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Wednesday, January 16 • 2:00pm - 3:30pm
Triage in the Data ward: A collaborative working session for developing a data rescue decision framework

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Session Abstract:
Data rescue requires resources that are often scarce, and can also hinge of the timeliness of rescue efforts. Efforts by ESIP, RDA, EarthCube, and the IMLS-funded Data Rescue Toolkit have all focused on the development of elements to help focus and motivate data rescue efforts and improve the efficiency of efforts in the future. A clear need from within the community is to help synthesize findings from each of these groups, and to obtain input from the broader geosciences community, those actively involved in ad hoc data rescue efforts, and other issues around data rescue that may be particular to that community.

This session will begin with a brief overview of the work accomplished by the various groups mentioned above, and provide an introduction to the goals of the newly-approved CODATA Task Group, Improving Data Access and Reusability (IDAR-TG). The IDAR-TG highlights the importance and timeliness of not only data rescue, but also the need to collect and/or develop tools and frameworks to assist with assessing what data is in most need of rescuing.

The majority of the session will be a working session where we will discuss what characteristics of the data and its environment (repository, funding stream, etc.) increase data’s risk level, what considerations need to be made when deciding whether the data needs to be rescued, what resources are already available for this task, and how the Data Nomination Tool and other activities in the Data Rescue Toolkit project might be able to help.
Agenda: Set-up of problem (20-30 minutes):
  • Intro (Hills)
  • RDA Data Rescue (Diggs
  • EarthCube/GeoDeepDive (Goring)
  • ESIP Data Stewardship (Mayernick) slides
  • Data Nomination Toolkit (Boehm)
  • CODATA IDAR TG (Diggs)
Working on defining the path to a solution (45-60 minutes) Topics might include:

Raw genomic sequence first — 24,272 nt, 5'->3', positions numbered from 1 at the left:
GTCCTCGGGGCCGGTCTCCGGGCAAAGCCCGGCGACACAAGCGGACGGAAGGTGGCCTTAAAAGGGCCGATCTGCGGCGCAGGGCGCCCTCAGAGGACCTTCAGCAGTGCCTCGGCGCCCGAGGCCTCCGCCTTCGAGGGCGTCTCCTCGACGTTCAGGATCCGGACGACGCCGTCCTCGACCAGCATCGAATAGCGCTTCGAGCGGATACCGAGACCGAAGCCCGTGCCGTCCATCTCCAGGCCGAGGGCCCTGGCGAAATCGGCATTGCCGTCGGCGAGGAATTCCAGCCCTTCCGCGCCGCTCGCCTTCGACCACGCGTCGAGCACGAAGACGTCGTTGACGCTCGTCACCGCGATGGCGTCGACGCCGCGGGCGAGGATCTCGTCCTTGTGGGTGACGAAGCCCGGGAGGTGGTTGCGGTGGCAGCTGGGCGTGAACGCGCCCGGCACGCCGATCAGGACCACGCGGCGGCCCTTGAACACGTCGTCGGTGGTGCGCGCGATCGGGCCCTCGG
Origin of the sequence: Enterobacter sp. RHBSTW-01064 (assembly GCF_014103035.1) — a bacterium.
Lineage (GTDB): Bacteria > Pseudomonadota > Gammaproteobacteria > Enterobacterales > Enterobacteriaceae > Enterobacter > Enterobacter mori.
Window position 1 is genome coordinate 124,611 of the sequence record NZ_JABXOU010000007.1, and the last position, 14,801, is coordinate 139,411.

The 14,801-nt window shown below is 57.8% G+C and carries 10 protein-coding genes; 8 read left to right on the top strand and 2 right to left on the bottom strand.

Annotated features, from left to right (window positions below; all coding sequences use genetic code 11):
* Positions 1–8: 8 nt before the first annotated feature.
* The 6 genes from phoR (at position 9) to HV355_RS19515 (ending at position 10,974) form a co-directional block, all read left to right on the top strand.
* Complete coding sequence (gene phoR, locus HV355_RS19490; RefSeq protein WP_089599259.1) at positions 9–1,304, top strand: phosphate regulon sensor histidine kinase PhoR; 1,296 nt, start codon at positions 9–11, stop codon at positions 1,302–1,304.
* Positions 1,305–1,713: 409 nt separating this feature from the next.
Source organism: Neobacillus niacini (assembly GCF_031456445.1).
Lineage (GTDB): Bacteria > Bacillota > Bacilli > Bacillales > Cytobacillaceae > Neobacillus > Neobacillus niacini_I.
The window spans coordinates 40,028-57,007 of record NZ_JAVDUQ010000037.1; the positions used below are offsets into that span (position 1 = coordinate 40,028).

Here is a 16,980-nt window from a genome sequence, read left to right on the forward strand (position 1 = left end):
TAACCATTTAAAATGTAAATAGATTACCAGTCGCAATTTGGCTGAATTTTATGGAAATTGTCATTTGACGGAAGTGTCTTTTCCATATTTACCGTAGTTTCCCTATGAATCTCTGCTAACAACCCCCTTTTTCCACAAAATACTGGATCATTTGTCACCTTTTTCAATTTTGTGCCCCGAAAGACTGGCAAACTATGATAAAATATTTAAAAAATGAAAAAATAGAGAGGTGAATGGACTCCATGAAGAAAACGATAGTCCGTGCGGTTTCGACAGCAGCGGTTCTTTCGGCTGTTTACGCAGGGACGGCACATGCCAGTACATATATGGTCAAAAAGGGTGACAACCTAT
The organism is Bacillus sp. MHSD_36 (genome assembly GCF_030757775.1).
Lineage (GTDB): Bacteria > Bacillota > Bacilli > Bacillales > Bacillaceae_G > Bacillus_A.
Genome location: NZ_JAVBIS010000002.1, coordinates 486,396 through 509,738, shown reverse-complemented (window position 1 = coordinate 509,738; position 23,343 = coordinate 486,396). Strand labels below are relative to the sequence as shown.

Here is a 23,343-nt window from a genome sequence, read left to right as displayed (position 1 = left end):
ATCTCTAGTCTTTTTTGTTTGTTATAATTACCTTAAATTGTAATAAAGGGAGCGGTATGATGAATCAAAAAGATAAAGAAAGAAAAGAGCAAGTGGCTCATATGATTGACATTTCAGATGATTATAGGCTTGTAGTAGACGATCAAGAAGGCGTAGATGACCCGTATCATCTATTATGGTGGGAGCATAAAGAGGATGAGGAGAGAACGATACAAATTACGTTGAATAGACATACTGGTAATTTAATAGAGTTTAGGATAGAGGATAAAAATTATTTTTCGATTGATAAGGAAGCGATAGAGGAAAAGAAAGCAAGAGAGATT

• How to define risk
  • categories of risk
  • ways to quantify (or weight) various risk factors
  • other geo-disciplines that we might need to reach out to
  • other scientific disciplines that have addressed data at risk evaluation
  • ??
Summary/wrap up (5-10 minutes)
Please help with collaborative note-taking HERE!

Session Takeaways (post-meeting):
1) Sharing/telling data rescue stories (the process; what was enabled by the rescue; financial benefit) is necessary to get the essential support for data rescue efforts.
2) Coordination with aligned groups is key to be sure that effort is not duplicated and that efforts are aligned.
3) Harnessing Code for America style-infrastructure to pair motivated people/students with relevant skills to the opportunities to participate in data rescue efforts could be a good model to identify data heroes / data minions within the data nomination tool.



Speakers
avatar for Reid Boehm

Reid Boehm

Data Management Consultant, JHU Data Management Services
avatar for Steve Diggs

Steve Diggs

Technical Director / CCHDO, Scripps Institution of Oceanography / UC San Diego
avatar for Denise Hills

Denise Hills

Director, Energy Investigations, Geological Survey of Alabama
Long tail data, data preservation, connecting physical samples to digital information, geoscience policy, science communication
SH

Sophie Hou

Data & Usability Analyst, Apogee Engineering/USGS
user-centered design (UI/UX) and data management/curation/stewardship: including but not limited to data life cycle, policies, sustainability, education and training, data quality, and trusted repositories.



Wednesday January 16, 2019 2:00pm - 3:30pm
Forest Glen

Attendees (21)